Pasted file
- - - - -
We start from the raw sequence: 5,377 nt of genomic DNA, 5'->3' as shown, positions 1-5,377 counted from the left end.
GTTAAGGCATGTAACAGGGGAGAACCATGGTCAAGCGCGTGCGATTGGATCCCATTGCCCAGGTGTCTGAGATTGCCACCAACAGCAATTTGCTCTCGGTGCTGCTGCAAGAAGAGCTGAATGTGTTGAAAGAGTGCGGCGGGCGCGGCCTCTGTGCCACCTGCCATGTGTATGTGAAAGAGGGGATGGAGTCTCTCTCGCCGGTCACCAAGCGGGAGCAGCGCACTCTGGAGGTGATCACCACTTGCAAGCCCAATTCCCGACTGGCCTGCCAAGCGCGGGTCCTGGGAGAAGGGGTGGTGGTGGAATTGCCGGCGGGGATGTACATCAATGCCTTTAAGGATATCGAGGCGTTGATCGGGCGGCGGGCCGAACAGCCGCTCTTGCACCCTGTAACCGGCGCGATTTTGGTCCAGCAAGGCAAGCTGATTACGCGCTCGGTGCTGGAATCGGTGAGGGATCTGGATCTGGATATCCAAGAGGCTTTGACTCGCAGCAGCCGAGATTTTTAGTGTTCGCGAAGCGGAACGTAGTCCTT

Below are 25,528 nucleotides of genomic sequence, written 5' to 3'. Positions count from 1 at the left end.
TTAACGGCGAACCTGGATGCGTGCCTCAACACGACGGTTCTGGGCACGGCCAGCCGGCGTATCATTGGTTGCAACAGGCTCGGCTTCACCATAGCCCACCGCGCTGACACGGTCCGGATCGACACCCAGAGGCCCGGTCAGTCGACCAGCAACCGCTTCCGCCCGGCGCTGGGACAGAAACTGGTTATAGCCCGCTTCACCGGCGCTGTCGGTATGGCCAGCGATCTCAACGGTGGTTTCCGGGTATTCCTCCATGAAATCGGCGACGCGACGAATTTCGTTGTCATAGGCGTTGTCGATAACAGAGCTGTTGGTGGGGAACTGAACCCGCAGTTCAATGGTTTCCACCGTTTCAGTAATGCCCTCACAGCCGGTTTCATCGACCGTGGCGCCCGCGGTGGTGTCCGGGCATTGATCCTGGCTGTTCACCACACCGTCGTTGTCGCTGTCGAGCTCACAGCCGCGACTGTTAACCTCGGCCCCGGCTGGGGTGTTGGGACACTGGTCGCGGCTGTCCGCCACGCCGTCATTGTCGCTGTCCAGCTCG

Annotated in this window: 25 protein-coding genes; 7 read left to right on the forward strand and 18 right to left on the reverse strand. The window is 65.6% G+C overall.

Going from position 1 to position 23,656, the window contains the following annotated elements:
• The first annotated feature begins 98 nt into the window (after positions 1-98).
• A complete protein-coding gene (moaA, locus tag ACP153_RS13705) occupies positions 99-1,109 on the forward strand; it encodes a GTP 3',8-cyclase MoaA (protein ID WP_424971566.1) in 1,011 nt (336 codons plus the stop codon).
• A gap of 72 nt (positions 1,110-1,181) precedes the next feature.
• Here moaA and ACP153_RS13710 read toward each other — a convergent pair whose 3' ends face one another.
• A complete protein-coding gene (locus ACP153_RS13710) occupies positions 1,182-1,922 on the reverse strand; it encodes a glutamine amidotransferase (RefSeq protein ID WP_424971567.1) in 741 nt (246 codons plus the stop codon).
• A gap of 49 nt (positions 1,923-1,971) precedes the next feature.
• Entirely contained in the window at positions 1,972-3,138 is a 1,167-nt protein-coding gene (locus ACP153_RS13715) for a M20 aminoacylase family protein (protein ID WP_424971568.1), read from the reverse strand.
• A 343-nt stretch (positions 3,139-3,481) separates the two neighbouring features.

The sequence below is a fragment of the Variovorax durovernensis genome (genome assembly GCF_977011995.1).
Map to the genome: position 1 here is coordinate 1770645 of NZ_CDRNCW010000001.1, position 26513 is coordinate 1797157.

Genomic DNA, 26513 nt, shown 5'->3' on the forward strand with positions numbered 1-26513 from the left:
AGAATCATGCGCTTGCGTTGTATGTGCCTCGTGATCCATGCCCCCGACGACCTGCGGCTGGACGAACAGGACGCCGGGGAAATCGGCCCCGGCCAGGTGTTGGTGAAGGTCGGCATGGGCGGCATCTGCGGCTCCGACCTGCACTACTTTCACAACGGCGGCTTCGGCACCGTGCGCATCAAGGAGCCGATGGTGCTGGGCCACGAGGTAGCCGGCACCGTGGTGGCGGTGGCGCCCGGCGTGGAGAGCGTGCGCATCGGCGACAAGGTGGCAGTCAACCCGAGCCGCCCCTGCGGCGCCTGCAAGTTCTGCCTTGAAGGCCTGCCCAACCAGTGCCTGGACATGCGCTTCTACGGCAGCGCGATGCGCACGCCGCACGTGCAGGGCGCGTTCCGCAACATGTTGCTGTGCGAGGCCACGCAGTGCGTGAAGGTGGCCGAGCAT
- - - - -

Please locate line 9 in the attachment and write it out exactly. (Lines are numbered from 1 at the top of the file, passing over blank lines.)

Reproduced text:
• A gap of 72 nt (positions 1,110-1,181) precedes the next feature.